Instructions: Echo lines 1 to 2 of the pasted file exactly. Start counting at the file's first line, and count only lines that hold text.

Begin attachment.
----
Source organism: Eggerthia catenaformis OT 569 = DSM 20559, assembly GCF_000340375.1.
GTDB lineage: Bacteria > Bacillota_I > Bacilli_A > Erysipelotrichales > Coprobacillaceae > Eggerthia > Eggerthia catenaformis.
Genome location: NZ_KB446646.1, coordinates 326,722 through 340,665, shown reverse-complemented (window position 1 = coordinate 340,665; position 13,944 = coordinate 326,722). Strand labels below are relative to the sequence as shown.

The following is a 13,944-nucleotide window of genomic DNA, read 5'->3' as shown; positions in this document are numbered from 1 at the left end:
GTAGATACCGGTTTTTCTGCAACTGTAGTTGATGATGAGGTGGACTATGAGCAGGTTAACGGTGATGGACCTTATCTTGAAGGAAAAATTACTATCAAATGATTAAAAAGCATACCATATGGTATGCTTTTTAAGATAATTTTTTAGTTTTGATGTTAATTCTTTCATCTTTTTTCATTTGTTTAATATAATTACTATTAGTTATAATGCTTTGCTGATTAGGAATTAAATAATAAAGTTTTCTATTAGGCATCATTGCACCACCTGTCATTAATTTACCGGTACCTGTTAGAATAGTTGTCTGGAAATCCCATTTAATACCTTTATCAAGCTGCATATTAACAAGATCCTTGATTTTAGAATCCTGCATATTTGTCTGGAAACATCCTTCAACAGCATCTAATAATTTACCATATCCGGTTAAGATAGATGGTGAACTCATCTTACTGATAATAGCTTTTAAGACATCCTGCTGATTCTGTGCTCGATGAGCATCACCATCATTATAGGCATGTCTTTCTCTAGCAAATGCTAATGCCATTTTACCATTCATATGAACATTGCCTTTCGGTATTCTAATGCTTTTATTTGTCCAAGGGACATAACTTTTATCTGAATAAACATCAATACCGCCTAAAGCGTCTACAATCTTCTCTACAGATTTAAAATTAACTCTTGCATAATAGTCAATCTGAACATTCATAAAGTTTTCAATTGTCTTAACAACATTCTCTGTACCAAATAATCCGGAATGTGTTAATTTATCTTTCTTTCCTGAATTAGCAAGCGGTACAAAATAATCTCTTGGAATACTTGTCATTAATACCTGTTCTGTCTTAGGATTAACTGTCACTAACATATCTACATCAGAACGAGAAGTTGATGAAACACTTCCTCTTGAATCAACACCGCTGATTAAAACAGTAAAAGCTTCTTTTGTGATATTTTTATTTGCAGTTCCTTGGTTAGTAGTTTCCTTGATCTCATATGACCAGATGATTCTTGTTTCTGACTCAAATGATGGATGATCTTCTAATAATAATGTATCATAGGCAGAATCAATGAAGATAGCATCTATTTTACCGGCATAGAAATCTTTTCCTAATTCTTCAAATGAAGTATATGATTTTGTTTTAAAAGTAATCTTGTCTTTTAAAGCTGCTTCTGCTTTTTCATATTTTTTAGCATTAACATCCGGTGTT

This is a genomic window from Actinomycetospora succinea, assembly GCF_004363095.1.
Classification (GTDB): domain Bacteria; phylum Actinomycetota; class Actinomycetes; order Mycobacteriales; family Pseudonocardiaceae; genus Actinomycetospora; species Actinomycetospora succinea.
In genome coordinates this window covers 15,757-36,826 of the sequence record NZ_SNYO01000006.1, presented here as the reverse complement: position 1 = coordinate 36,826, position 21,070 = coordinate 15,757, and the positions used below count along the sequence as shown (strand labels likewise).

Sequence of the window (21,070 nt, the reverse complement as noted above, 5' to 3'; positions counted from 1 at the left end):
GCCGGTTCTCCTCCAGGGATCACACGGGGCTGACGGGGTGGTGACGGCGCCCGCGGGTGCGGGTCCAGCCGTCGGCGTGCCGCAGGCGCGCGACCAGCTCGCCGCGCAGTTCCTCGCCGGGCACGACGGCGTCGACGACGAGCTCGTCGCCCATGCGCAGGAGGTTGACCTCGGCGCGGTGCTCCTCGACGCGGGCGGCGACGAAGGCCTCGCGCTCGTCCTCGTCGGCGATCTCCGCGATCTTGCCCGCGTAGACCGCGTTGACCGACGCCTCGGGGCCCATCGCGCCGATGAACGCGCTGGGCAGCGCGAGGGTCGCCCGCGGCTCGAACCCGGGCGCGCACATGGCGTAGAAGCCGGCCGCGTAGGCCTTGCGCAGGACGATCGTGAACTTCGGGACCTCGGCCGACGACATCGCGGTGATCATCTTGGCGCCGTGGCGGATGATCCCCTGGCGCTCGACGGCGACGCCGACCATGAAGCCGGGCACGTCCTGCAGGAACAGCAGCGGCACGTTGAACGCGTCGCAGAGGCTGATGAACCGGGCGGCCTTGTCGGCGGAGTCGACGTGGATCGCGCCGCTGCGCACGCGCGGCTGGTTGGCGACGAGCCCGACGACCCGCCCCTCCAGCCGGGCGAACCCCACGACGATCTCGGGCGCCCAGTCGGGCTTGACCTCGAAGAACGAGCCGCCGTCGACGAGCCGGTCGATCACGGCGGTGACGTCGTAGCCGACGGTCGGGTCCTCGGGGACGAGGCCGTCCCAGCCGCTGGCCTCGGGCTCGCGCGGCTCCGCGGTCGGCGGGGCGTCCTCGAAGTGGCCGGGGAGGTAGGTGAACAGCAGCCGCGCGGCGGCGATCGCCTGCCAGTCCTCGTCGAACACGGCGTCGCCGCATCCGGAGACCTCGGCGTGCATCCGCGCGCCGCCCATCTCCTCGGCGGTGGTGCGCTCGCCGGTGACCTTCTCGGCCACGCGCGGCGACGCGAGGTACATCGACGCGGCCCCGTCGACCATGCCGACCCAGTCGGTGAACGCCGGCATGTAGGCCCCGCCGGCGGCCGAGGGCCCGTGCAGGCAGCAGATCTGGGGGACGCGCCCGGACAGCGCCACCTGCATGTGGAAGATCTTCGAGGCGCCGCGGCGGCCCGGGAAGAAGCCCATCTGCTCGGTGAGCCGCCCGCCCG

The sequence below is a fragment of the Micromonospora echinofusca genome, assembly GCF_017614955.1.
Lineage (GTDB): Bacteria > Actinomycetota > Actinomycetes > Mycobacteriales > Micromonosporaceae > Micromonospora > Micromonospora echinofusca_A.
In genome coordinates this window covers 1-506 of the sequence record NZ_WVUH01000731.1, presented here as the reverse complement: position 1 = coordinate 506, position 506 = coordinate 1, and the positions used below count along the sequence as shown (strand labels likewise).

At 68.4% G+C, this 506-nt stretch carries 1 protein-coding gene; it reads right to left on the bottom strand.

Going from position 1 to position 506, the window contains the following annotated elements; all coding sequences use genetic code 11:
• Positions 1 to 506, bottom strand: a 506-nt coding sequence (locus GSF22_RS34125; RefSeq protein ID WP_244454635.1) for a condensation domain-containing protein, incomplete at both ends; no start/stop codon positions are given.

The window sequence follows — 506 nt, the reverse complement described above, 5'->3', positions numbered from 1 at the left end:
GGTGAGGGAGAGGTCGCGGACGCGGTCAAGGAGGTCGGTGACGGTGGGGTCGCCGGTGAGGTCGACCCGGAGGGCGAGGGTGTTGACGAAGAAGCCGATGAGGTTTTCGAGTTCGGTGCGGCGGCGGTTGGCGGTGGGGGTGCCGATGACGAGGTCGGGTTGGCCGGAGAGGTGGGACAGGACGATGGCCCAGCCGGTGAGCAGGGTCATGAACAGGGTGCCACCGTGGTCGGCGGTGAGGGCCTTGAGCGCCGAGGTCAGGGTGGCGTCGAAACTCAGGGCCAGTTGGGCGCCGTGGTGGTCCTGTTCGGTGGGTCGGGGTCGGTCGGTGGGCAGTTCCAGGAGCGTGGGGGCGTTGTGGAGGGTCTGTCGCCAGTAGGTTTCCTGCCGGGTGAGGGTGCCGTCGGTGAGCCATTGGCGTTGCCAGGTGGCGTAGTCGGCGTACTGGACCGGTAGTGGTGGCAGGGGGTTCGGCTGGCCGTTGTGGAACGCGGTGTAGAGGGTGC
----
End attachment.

Source organism: Eggerthia catenaformis OT 569 = DSM 20559, assembly GCF_000340375.1.
GTDB lineage: Bacteria > Bacillota_I > Bacilli_A > Erysipelotrichales > Coprobacillaceae > Eggerthia > Eggerthia catenaformis.